Each January for about five years, about 70 Denison students and several faculty hop on coach buses to participate in an off-campus week of leadership development. But for each participant on that bus, there was another student who had not been accepted. Until now.
This year, Denison’s Leadership Fellows have decided to expand their LeaderShape program to include another whole session. The change was precipitated by an unprecedented 146 applicants for 70 available seats. The first LeaderShape will still be offered during the last week of winter break, while the second LeaderShape will take place during spring break.
LeaderShape is a weeklong leadership development program originally developed by Alpha Tau Omega, an undergraduate fraternity, who expanded their program to non-brothers and created The LeaderShape Institute. The Institute partners with 80 American and international groups to offer the program. Most partners are colleges and universities like Denison, while some partners are companies like Motorola or international locales like Qatar.
For the program, students are split into “family clusters” of nine students and one Denison faculty or staff member. The entire community is led by two coordinators from the national Institute who are new to Denison each year.
This year will mark Denison’s thirteenth year of partnership with LeaderShape.
The Institute recommends a maximum number of 60 participants, according to Director of Campus Leadership and Involvement, Natalie Pariano. Denison has pushed this number with 70 seats for many years.
Lauren Tyger ‘14 and Emma Bosley-Smith ‘15 will be leading LeaderShape’s winter session. Megan McCormick ‘15 and Meghan Pearce ‘16 will be leading the spring break session. All four are Leadership Fellows.
Pariano attributed this new rise in popularity to the strength of the program. “People tend to enjoy the program,” she said. “It’s a great place to meet new people and be exposed to new people they wouldn’t generally meet, even on a small campus like ours.”
McCormick agreed. “There’s just an environment at LeaderShape in creating a unique space for people to talk about social change, change on campus, change they want to do post-graduation…and so I think, because it creates that space so well, people come back renewed.”
“This is a really beneficial program for the people who already go in winter break,” she continued. “When we started reflecting about how many people would miss out on this year’s opportunity, we started thinking of other ways we could provide it to them.”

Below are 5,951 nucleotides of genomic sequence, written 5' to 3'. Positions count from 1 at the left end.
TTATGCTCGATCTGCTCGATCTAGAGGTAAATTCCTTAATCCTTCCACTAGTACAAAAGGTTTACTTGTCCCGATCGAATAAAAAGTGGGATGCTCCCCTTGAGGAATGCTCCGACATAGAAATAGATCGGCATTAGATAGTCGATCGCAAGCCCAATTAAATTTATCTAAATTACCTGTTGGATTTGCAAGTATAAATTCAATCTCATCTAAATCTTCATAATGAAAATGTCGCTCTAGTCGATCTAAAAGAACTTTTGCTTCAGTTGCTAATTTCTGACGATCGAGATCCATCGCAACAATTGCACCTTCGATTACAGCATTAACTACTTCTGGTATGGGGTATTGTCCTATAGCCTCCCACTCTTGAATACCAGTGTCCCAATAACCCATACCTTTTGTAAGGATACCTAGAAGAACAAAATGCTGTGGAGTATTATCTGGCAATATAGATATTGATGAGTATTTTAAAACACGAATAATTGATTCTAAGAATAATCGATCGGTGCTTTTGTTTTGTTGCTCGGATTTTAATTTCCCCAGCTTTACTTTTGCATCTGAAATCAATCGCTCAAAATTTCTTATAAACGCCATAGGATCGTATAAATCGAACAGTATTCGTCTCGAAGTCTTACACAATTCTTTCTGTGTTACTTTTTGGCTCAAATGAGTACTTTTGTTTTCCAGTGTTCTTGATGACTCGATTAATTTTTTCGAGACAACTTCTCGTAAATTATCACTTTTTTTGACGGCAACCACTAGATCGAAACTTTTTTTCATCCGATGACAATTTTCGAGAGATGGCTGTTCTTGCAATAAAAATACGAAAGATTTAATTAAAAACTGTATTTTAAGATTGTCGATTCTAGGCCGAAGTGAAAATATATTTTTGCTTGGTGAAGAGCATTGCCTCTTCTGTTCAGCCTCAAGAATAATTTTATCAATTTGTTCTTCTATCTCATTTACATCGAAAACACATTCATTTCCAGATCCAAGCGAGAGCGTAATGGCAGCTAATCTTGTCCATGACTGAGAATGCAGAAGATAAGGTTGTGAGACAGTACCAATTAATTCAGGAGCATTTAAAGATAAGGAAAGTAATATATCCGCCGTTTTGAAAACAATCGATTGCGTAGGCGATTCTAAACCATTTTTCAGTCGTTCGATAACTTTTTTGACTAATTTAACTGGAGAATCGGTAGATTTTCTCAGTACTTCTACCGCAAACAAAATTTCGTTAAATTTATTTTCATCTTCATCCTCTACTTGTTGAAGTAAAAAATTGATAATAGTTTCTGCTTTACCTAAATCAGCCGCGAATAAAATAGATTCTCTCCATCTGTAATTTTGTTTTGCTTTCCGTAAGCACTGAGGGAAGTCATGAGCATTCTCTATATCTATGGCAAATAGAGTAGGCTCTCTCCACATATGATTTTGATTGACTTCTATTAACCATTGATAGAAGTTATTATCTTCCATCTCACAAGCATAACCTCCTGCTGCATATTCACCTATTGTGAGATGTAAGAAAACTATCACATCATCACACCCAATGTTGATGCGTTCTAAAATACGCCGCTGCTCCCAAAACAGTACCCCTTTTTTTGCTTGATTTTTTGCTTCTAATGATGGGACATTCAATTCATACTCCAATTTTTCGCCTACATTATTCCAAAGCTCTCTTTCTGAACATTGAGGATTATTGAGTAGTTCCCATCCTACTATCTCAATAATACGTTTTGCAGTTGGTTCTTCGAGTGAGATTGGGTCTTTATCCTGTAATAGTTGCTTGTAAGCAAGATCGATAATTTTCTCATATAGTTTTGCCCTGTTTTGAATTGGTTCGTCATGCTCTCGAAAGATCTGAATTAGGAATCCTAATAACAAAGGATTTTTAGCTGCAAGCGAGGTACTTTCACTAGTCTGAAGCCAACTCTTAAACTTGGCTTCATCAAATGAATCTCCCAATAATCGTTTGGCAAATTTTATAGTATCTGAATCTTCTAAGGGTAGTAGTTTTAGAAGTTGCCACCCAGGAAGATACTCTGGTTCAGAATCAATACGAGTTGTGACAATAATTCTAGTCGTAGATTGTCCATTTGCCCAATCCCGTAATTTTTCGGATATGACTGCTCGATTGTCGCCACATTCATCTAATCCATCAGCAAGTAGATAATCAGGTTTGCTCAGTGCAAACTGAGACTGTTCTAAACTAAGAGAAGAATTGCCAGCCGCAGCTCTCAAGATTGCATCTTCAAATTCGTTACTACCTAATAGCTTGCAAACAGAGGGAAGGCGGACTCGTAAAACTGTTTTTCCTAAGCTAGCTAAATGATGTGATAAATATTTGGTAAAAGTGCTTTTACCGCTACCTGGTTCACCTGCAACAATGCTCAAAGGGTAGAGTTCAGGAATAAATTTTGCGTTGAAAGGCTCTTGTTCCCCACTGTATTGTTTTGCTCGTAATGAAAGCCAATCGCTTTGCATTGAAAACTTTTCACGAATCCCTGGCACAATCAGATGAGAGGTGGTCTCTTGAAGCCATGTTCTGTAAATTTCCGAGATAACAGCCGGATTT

Pariano said the concept for a second LeaderShape session came out of a conversation with Vice President for Student Development, Laurel Kennedy. Together they approached alumnus Sandy Thompson ‘59, who is the head of a fund reserved for leadership programs.
“Sandy is a great supporter of LeaderShape,” Pariano explained. “He’s been a guest leader several times. We told him about a second session and the numbers, and he was blown away, and he’s like, ‘This is exactly what this money should be used for.’”
Pariano said that applicants who were not admitted to the winter LeaderShape will have “first dibs” on the spring LeaderShape. She also thinks that the spring break timeframe will allow those students who are already busy during the last week of winter break, such as winter athletes, members of Habitat for Humanity, and some Resident Assistants, to attend a LeaderShape session.
“What we’re trying to do is do some outreach to these folks,” she explained. “Here’s your shot, and we really want you there.”
Regarding possible vacation conflicts with the spring break timeframe, Pariano said, “Some folks want that time to break away from campus, but this is an opportunity to break away and engage in a different way. Clearly it’s not as relaxing like going to… Florida, but I do think it is a break from the classroom atmosphere and kind of the overwhelming hustle and bustle we… get caught in here.”
Due to a technical mixup with winter LeaderShape applications, Pariano was unable to report the number of spring applications as of press time.
A school of Denison’s size, McCormick said, rarely even has a partnership with the national LeaderShape organization. To have two sessions, she said, “is really unique… for a school of our size.”
McCormick explained the basis of selection for LeaderShape, “We want a room of people who are invested in the program… People who will bring a passionate and unique voice to the table are really important.”
“I think now more than ever… students are starting to think more about making change and creating change,” she continued. “In that sense, it’s a huge cultural shift. I think…in striving forth to make choices at Denison and then post-Denison that are more social change oriented…is something I’ve seen greatly in my three years here.”